“The only one who can cancel this is the provincial government,” he added. “Take your collective energy and go to Queen’s Park. It’s not that I don’t want to hear you or see you. You have to go the province. They are the people who can change this for you.”

While council members expressed concerns about exposing the community to litigation, such as the case in Wainfleet where Wainfleet Wind Energy Inc. is suing the township for passing a setback bylaw, members of the public were not.

“Illegal legislation of Dalton McGuinty started this,” yelled Mike Chalupa, who also spoke at last Wednesday’s council meeting at SLHS. “You have a right to do the same to them.”

“We don’t want them here,” he said in the direction of Tom Rankin, one of the proponents behind the IPC Energy project to build five turbines in Caistor Centre. “You don’t have 1,200 people saying yes, you have 1,200 people saying no.”

“It’s up to you to take your power back,” said Henry Van Ryn. “Send a strong message to the province and other municipalities. It’s time to stand up for what is right.”

While the first seven speakers were applauded and cheered, the case was different when the eighth speaker, Rankin, took the podium.

The crowd broke out in hysterics after two of Rankin’s employees held up maps showing the current turbine locations and the result of how a two-kilometre setback would affect the project.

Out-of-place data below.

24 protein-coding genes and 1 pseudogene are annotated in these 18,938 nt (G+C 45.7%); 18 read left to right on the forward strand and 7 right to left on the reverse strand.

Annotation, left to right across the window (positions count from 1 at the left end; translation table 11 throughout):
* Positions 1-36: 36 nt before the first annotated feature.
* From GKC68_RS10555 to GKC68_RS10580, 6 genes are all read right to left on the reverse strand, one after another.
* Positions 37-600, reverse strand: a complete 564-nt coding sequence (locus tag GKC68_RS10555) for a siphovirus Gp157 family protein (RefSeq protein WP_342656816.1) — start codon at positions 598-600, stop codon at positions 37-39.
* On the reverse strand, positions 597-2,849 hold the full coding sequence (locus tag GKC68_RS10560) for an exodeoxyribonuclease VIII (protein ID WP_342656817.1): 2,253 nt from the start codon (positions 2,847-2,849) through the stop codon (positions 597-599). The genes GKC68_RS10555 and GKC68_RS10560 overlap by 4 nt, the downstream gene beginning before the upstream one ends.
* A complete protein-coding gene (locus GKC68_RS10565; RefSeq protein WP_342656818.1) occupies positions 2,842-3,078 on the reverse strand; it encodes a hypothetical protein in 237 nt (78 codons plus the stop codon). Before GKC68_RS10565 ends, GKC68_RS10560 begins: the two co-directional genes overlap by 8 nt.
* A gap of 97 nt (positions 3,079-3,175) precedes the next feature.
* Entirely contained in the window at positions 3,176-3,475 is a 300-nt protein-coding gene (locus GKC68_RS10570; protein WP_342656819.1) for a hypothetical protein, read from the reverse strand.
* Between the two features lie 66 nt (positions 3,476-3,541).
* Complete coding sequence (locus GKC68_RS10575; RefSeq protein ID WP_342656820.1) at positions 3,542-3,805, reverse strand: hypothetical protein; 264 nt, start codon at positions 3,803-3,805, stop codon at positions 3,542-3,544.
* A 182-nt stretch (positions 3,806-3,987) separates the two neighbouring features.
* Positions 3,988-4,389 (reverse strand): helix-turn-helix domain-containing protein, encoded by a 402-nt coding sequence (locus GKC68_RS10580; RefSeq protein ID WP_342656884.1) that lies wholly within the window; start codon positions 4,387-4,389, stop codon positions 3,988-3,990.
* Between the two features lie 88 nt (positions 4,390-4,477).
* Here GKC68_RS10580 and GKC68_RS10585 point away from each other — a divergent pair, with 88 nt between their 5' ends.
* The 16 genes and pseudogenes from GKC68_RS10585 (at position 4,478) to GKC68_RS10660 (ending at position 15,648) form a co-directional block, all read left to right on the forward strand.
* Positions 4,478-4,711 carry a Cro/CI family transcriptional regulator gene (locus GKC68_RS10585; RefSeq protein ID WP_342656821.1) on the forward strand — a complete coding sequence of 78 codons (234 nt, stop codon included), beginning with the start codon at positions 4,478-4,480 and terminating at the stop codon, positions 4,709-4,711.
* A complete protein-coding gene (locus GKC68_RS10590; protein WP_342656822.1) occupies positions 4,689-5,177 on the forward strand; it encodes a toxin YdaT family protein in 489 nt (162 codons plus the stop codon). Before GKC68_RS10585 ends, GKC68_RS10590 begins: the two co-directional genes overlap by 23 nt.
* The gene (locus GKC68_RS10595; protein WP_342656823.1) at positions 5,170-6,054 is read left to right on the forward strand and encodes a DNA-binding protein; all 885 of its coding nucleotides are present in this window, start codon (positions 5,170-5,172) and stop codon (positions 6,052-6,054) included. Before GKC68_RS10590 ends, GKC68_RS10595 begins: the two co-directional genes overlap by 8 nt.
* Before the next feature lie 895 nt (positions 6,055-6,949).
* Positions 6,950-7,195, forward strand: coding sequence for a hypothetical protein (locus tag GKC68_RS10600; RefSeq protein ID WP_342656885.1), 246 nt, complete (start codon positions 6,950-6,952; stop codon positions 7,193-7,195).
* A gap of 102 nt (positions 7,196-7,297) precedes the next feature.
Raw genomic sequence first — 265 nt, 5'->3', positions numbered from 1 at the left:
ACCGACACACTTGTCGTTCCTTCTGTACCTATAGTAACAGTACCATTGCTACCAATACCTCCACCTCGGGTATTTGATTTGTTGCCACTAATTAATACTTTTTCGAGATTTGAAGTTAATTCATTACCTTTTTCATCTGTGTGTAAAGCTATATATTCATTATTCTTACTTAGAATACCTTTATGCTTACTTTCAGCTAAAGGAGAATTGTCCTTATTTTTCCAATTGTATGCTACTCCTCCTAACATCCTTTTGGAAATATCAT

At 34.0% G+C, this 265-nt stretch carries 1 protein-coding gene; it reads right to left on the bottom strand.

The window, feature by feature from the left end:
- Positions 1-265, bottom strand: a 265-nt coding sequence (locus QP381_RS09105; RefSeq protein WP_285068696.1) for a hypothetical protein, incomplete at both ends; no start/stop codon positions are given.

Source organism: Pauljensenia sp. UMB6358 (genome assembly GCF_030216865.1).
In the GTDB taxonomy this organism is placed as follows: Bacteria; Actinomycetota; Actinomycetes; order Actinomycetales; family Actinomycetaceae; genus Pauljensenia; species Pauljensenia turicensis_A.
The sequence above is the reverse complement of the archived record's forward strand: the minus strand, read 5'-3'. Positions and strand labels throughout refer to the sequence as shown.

“A two kilometre setback means no turbines in West Lincoln,” said Rankin, to which Shellie Correia, waiting in line to speak began shouting “You get it, you finally get it.”

“The Act does not permit you to pass a bylaw,” Rankin, whose company Rankin Construction is one of the proponents of the Wainfleet Wind Energy project which is suing the township of Wainfleet, warned council. “I’m sure you have had legal counsel talk to you about that. Just because Wainfleet did it, doesn’t mean you have to follow suit.”

Rankin wasn’t the only person to speak in support of wind energy at Monday’s marathon meeting.

Kithio Mwanza, of the Greater Niagara Chamber of Commerce, urged council not to support a setback.

“The decision to pass a motion will expose the township to considerable court challenges,” he warned, adding past attempts have “not been successful.”